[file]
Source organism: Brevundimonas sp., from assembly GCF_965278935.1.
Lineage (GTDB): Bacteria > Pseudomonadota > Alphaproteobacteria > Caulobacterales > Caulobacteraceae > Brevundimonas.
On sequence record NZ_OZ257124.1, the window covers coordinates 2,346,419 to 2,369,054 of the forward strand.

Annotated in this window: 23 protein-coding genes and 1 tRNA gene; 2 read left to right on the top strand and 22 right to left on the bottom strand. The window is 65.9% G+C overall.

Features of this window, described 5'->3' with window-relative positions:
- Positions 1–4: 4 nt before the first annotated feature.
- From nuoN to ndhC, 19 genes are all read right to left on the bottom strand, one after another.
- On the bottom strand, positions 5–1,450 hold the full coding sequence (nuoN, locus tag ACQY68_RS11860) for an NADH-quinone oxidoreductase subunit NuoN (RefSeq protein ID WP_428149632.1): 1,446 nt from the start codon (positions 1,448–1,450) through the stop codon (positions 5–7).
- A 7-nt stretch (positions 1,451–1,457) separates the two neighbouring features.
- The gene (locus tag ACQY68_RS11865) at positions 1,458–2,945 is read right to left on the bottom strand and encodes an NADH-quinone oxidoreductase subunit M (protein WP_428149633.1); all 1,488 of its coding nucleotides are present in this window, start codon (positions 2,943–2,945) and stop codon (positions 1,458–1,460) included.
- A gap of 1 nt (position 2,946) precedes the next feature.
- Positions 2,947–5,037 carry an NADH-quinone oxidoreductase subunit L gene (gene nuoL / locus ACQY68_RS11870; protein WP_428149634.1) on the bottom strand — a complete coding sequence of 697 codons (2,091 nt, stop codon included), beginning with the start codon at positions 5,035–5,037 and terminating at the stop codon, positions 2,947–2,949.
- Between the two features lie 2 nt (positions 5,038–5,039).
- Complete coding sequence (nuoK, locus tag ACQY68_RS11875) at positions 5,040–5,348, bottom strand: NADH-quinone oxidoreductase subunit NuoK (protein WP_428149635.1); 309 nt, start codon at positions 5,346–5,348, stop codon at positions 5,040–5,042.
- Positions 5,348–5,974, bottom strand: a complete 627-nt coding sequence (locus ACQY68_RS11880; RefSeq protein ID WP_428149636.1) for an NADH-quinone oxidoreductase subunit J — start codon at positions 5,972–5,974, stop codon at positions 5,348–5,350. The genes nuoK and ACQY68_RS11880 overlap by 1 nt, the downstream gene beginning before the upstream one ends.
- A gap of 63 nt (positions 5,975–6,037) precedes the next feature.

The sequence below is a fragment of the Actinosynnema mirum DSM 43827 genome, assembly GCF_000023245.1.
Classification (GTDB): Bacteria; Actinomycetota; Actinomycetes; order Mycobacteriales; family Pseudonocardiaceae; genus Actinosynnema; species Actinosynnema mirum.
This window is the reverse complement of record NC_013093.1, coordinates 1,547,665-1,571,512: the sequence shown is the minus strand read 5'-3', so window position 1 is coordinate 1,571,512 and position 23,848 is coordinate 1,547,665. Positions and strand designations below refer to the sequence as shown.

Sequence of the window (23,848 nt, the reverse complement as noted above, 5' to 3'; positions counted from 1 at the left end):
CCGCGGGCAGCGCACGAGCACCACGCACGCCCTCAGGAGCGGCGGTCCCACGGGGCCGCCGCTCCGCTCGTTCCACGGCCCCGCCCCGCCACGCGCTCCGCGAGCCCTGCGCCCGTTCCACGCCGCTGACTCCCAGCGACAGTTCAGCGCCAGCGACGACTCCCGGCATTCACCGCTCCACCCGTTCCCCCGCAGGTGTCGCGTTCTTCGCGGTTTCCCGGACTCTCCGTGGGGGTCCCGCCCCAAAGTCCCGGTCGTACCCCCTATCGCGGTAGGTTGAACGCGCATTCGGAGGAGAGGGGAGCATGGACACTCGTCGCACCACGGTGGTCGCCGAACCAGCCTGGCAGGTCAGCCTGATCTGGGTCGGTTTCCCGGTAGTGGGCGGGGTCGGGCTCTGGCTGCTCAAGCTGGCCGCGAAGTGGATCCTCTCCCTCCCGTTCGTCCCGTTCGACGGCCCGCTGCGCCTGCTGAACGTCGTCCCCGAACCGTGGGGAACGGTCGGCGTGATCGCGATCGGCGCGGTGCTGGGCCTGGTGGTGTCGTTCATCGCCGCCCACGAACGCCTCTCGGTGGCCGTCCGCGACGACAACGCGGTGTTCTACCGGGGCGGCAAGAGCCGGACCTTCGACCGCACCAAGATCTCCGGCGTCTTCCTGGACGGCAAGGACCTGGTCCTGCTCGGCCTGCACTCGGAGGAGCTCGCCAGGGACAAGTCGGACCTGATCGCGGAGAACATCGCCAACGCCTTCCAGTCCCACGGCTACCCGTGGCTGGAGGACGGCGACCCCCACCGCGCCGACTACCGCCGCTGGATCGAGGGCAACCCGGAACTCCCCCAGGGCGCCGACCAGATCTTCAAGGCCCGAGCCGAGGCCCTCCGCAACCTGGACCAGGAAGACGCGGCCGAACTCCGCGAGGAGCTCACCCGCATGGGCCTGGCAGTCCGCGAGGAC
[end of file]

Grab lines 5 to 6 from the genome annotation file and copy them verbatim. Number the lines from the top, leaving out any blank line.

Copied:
Features of this window, described 5'->3' with window-relative positions:
- Positions 1–4: 4 nt before the first annotated feature.